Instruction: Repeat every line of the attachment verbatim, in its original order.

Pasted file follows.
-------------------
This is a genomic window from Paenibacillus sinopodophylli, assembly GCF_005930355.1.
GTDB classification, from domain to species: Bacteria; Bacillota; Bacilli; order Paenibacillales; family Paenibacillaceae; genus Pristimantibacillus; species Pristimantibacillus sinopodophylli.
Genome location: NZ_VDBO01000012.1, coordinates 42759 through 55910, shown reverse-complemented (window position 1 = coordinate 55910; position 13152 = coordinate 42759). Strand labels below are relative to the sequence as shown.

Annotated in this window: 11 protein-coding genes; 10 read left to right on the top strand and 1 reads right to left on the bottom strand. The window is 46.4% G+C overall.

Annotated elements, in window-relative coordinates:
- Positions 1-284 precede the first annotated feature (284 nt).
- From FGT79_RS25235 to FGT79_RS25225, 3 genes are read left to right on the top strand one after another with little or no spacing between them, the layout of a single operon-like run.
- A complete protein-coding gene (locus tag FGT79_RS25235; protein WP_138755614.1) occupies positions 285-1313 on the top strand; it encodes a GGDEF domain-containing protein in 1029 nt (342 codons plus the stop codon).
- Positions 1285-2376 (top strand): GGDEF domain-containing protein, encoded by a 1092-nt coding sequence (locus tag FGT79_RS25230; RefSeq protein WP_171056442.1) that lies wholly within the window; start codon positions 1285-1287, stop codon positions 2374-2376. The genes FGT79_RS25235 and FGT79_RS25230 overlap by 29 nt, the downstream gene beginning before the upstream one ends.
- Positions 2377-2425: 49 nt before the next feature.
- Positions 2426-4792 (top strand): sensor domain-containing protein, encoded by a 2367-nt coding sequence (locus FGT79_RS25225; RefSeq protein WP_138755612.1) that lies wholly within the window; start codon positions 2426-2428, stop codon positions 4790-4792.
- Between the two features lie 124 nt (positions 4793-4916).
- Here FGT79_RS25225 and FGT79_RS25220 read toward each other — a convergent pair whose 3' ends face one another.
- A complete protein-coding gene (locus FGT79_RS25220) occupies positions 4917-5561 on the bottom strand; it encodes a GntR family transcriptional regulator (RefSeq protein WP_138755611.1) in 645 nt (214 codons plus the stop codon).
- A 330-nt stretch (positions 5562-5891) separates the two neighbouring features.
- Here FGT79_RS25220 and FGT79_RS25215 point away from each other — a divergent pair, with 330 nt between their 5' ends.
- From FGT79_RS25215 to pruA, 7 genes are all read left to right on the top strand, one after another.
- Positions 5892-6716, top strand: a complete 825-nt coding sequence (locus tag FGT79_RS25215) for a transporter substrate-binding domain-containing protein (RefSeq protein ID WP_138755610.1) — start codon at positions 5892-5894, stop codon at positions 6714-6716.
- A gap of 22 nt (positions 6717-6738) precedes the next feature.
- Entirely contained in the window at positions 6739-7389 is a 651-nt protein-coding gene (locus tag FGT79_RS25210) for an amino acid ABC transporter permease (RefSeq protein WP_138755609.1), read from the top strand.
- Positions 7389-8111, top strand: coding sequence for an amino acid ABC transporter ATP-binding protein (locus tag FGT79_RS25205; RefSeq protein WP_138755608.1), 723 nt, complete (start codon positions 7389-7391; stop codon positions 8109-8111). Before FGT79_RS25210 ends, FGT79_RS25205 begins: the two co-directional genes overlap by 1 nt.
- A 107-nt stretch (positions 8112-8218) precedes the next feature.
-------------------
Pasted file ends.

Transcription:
This is a genomic window from Paenibacillus sinopodophylli, assembly GCF_005930355.1.
GTDB classification, from domain to species: Bacteria; Bacillota; Bacilli; order Paenibacillales; family Paenibacillaceae; genus Pristimantibacillus; species Pristimantibacillus sinopodophylli.
Genome location: NZ_VDBO01000012.1, coordinates 42759 through 55910, shown reverse-complemented (window position 1 = coordinate 55910; position 13152 = coordinate 42759). Strand labels below are relative to the sequence as shown.

Annotated in this window: 11 protein-coding genes; 10 read left to right on the top strand and 1 reads right to left on the bottom strand. The window is 46.4% G+C overall.

Annotated elements, in window-relative coordinates:
- Positions 1-284 precede the first annotated feature (284 nt).
- From FGT79_RS25235 to FGT79_RS25225, 3 genes are read left to right on the top strand one after another with little or no spacing between them, the layout of a single operon-like run.
- A complete protein-coding gene (locus tag FGT79_RS25235; protein WP_138755614.1) occupies positions 285-1313 on the top strand; it encodes a GGDEF domain-containing protein in 1029 nt (342 codons plus the stop codon).
- Positions 1285-2376 (top strand): GGDEF domain-containing protein, encoded by a 1092-nt coding sequence (locus tag FGT79_RS25230; RefSeq protein WP_171056442.1) that lies wholly within the window; start codon positions 1285-1287, stop codon positions 2374-2376. The genes FGT79_RS25235 and FGT79_RS25230 overlap by 29 nt, the downstream gene beginning before the upstream one ends.
- Positions 2377-2425: 49 nt before the next feature.
- Positions 2426-4792 (top strand): sensor domain-containing protein, encoded by a 2367-nt coding sequence (locus FGT79_RS25225; RefSeq protein WP_138755612.1) that lies wholly within the window; start codon positions 2426-2428, stop codon positions 4790-4792.
- Between the two features lie 124 nt (positions 4793-4916).
- Here FGT79_RS25225 and FGT79_RS25220 read toward each other — a convergent pair whose 3' ends face one another.
- A complete protein-coding gene (locus FGT79_RS25220) occupies positions 4917-5561 on the bottom strand; it encodes a GntR family transcriptional regulator (RefSeq protein WP_138755611.1) in 645 nt (214 codons plus the stop codon).
- A 330-nt stretch (positions 5562-5891) separates the two neighbouring features.
- Here FGT79_RS25220 and FGT79_RS25215 point away from each other — a divergent pair, with 330 nt between their 5' ends.
- From FGT79_RS25215 to pruA, 7 genes are all read left to right on the top strand, one after another.
- Positions 5892-6716, top strand: a complete 825-nt coding sequence (locus tag FGT79_RS25215) for a transporter substrate-binding domain-containing protein (RefSeq protein ID WP_138755610.1) — start codon at positions 5892-5894, stop codon at positions 6714-6716.
- A gap of 22 nt (positions 6717-6738) precedes the next feature.
- Entirely contained in the window at positions 6739-7389 is a 651-nt protein-coding gene (locus tag FGT79_RS25210) for an amino acid ABC transporter permease (RefSeq protein WP_138755609.1), read from the top strand.
- Positions 7389-8111, top strand: coding sequence for an amino acid ABC transporter ATP-binding protein (locus tag FGT79_RS25205; RefSeq protein WP_138755608.1), 723 nt, complete (start codon positions 7389-7391; stop codon positions 8109-8111). Before FGT79_RS25210 ends, FGT79_RS25205 begins: the two co-directional genes overlap by 1 nt.
- A 107-nt stretch (positions 8112-8218) precedes the next feature.